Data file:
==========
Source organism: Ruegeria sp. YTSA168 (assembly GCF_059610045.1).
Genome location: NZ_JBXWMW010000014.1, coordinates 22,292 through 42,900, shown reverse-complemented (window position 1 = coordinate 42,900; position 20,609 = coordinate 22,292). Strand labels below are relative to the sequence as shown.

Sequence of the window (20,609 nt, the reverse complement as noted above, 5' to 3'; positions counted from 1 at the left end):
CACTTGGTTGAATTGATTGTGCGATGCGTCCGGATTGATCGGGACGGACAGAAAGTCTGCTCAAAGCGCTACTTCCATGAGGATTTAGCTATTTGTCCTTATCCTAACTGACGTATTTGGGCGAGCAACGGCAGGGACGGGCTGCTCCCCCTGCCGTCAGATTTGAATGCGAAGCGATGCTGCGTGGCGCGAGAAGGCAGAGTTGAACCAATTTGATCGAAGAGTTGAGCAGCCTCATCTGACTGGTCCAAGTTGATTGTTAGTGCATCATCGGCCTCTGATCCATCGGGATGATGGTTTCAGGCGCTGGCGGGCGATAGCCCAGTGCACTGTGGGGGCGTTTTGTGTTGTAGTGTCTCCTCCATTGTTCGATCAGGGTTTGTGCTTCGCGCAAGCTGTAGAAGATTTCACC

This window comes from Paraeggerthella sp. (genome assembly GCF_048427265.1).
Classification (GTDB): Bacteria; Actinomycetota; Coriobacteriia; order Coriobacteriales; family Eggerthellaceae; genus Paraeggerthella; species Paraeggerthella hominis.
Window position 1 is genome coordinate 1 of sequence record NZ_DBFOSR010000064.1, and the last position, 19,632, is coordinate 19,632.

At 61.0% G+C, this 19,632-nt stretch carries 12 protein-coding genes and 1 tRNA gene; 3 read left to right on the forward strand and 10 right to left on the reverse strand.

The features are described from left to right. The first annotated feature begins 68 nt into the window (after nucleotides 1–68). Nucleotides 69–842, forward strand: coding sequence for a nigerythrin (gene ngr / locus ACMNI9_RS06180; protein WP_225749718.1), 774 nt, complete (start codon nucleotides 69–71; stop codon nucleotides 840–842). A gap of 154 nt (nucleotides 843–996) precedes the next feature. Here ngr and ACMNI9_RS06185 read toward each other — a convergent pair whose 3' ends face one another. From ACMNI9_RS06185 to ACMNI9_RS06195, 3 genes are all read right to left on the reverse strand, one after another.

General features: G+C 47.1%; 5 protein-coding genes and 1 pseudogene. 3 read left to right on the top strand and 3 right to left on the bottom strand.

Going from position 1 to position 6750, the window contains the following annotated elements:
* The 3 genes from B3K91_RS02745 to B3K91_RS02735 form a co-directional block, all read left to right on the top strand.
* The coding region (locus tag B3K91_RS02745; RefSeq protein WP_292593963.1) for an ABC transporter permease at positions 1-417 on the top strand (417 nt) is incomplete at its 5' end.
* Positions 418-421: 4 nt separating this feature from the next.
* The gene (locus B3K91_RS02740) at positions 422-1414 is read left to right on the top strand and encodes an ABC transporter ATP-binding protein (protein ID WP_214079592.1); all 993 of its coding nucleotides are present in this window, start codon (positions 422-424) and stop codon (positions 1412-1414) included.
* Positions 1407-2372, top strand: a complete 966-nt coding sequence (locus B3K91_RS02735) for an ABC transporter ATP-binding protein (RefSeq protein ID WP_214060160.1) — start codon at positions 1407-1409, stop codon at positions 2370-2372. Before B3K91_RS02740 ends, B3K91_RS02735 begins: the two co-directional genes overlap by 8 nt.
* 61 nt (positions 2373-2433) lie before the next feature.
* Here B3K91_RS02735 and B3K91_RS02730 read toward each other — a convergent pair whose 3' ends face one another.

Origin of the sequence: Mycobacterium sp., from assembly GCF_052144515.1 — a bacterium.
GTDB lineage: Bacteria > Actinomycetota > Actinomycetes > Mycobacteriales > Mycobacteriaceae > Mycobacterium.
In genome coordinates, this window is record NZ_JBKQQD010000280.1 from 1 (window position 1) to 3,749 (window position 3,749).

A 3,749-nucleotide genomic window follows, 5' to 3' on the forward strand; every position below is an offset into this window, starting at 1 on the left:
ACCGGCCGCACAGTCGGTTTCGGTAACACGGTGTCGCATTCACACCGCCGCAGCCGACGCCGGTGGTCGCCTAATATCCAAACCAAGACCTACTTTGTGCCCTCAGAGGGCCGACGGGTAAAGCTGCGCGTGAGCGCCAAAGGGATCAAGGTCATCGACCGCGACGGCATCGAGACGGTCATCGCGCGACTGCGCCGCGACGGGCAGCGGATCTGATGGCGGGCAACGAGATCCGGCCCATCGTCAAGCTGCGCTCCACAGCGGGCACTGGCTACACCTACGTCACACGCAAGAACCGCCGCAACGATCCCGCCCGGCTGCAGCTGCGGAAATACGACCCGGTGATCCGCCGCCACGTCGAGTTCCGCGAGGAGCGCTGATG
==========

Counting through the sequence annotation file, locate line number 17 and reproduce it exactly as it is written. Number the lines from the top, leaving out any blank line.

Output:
* 61 nt (positions 2373-2433) lie before the next feature.